Title Particle Physics
Author Richard A. Dunlap
ISBN 9781643273594
List price USD 49.95
Price outside India Available on Request
Original price
Binding Paperback
No of pages 128
Book size 178 x 254 mm
Publishing year 2018
Original publisher Morgan & Claypool Publishers (Eurospan Group)
Published in India by .
Exclusive distributors Viva Books Private Limited
Sales territory India, Sri Lanka, Bangladesh, Pakistan, Nepal, .
Status New Arrival
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Our understanding of subatomic particles developed over many years, although a clear picture of the different particles, their interactions and their inter-relationships only emerged in the latter part of the twentieth century. The first “subatomic particles” to be investigated were those which exhibit readily observable macroscopic behavior, specifically these are the photon, which we observe as light and the electron, which is manifested as electricity. The true nature of these particles, however, only became clear within the last century or so. The development of the Standard Model provided clarification of the way in which various particles, specifically the hadrons, relate to one another and the way in which their properties are determined by their structure. The final piece, perhaps, of the final model, that is the means by which some particles acquire mass, has just recently been clarified with the observation of the Higgs boson.

Since the 1970s it has been known that the measured solar neutrino flux was inconsistent with the flux predicted by solar models. The existence of neutrinos with mass would allow for neutrino flavor oscillations and would provide an explanation for this discrepancy. Only in the past few years, has there been clear experimental evidence that neutrinos have mass.

The description of particle structure on the basis of the Standard Model, along with recent discoveries concerning neutrino properties, provides us with a comprehensive picture of the properties of subatomic particles. Part I of the present book provides an overview of the Standard Model of particle physics including an overview of the discovery and properties of the Higgs boson. Part II of the book summarizes the important investigations into the physics of neutrinos and provides an overview of the interpretation of these studies.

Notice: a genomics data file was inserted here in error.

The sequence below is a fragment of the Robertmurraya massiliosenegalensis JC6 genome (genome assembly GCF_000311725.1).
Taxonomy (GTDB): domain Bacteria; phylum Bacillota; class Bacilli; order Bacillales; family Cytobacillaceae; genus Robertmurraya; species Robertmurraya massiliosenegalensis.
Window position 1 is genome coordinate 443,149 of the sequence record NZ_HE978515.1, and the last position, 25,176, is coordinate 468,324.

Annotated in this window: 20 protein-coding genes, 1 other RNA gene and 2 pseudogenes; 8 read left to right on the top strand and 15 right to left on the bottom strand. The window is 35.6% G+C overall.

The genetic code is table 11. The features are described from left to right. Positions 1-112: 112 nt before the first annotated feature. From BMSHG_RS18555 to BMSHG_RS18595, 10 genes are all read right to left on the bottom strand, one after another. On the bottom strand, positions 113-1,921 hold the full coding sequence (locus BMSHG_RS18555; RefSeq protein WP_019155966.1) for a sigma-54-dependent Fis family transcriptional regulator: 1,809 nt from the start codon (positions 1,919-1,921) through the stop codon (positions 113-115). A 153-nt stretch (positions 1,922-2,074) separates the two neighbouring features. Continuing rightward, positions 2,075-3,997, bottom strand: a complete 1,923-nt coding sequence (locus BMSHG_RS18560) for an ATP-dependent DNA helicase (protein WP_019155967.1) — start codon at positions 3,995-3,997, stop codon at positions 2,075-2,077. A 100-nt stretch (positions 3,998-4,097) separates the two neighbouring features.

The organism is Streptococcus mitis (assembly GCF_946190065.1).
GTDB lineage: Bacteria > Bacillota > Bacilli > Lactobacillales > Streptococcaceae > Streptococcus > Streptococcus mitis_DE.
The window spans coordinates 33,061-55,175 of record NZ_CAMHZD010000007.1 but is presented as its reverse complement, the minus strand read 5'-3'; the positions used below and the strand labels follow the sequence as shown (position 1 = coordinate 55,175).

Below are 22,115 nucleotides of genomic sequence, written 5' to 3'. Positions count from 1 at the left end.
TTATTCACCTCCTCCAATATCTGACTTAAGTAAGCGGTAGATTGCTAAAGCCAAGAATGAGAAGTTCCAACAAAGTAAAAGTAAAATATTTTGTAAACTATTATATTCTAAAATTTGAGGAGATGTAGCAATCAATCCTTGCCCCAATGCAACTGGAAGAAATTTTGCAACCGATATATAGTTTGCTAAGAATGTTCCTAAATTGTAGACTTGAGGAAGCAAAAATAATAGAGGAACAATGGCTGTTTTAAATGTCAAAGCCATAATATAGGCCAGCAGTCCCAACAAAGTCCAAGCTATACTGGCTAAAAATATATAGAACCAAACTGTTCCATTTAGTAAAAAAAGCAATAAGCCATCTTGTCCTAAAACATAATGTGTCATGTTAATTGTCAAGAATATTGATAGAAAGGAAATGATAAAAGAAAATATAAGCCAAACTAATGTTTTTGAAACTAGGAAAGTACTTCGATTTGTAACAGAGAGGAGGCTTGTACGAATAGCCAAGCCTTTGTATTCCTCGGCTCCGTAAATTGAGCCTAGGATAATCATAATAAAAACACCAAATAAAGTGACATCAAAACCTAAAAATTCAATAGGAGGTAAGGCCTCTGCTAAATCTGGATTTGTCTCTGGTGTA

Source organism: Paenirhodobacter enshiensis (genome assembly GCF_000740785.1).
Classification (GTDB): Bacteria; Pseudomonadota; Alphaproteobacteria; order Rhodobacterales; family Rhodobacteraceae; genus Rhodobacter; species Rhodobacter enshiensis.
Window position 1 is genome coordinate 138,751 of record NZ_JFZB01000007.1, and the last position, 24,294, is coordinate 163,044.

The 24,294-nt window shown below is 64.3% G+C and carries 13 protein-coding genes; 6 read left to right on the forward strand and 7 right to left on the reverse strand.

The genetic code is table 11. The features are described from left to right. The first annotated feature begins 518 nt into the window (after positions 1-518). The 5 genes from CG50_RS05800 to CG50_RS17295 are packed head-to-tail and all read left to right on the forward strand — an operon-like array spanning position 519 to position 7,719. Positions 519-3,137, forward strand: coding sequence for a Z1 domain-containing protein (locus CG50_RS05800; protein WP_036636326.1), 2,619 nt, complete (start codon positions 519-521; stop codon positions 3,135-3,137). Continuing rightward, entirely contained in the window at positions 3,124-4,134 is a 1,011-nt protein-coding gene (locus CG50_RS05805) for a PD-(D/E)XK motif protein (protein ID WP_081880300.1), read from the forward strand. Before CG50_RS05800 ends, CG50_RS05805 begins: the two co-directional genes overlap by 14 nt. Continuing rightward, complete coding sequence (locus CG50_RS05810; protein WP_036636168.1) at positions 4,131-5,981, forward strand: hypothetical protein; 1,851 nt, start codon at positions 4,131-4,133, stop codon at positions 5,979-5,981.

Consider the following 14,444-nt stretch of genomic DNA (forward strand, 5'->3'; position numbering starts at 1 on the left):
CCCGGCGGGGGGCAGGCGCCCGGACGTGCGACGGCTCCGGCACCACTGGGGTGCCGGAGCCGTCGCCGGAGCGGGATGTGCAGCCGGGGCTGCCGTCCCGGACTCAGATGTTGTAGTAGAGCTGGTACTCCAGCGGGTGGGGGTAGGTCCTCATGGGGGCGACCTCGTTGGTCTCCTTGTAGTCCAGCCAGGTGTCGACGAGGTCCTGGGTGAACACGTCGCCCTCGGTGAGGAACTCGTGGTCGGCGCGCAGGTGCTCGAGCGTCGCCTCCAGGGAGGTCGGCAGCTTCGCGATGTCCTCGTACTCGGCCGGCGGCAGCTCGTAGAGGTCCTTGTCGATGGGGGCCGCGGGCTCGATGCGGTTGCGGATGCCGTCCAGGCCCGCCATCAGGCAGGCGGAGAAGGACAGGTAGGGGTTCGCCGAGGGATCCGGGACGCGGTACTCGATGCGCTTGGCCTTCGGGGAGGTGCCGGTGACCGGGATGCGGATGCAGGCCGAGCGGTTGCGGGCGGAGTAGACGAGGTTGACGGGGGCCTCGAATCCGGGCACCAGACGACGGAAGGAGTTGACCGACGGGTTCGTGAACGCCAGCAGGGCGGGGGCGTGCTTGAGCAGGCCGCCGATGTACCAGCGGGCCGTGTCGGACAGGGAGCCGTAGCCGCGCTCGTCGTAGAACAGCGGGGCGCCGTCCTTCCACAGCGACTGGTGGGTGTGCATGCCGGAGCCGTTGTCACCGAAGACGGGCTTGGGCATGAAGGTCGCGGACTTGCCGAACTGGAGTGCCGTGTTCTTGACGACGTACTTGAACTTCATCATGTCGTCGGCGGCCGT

Author Biography

Part I: The Standard Model of Particle Physics

Chapter 1: Historical overview of particle physics • Introduction • Photons • Electrons • Protons • Neutrons • Neutrinos • Positrons • Muons • Pions • Antiprotons and antineutrons • References and suggestions for further reading

Chapter 2: Classification of subatomic particles and their interactions • Introduction • Leptons • Gauge bosons • Feynman diagrams • Problems • References and suggestions for further reading

Chapter 3: Evidence for quarks • Introduction • Coulombic scattering • Magnetic moment of the neutron • Excited states of the neutron and proton • Meson production • Deep inelastic scattering • References and suggestions for further reading

Chapter 4: Hadronic structure and interactions • Introduction • Structure of mesons • Structure of baryons • Quarks, gluons and color • Understanding decays and reactions • Problems • References and suggestions for further reading

Chapter 5: The Higgs boson • Introduction • Spontaneous symmetry breaking • The Higgs field • The search for the Higgs boson • References and suggestions for further reading

Part II: Neutrino oscillations

Chapter 6: Solar neutrinos • Introduction • Solar fusion processes • Problem • References and suggestions for further reading

Chapter 7: Radiochemical neutrino experiments • Introduction • The Homestake Mine experiment • SAGE • GALLEX/GNO • Calibration of gallium experiments • Problem • References and suggestions for further reading

Chapter 8: Properties of neutrinos • Introduction • Dirac and Majorana neutrinos • Neutrino flavors and Cabibbo mixing • Neutrino flavor mixing and the MSW effect • References and suggestions for further reading

Chapter 9: Kamiokande and Super-Kamiokande • Introduction • Cherenkov radiation • Kamiokande and Super-Kamiokande • Solar neutrino experiments • Atmospheric neutrino experiments • Accelerator neutrino experiments • Supernova neutrinos • Proton decay experiments • Problems • References and suggestions for further reading

Chapter 10: Sudbury Neutrino Observatory • Introduction • Sudbury Neutrino Observatory • Analysis of SNO data • Problem • References and suggestions for further reading

Chapter 11: Scintillator experiments • Introduction • Borexino • KamLAND • References and suggestions for further reading

Chapter 12: Neutrino masses and their implications • Introduction • Neutrino masses • Cosmological implications of neutrino mass • Neutrino magnetic moment •  Problem • References and suggestions for further reading

About the Author:

Richard A. Dunlap received a B.S. in Physics from Worcester Polytechnic Institute in 1974, an A.M. in Physics from Dartmouth College in1976 and a Ph.D. in Physics from Clark University in 1981. Since receiving his Ph.D. he has been on the Faculty in the Department of Physics and Atmospheric Science at Dalhousie University where he currently holds an appointment as Research Professor. Prof. Dunlap has published more than 300 refereed research papers and his research interests have included, magnetic materials, amorphous alloys, critical phenomena, hydrogen storage, quasicrystals, superconductivity and materials for advanced batteries. He is author of four previous books; Experimental Physics: Modern Methods (Oxford 1988), The Golden Ratio and Fibonacci Numbers (World Scientific 1997), An Introduction to the Physics of Nuclei and Particles (Brooks/Cole 2004) and Sustainable Energy (Cengage, 1st ed. 2015, 2nd ed. 2019).

Target Audience:

This book is intended for students and academicians of Physics.


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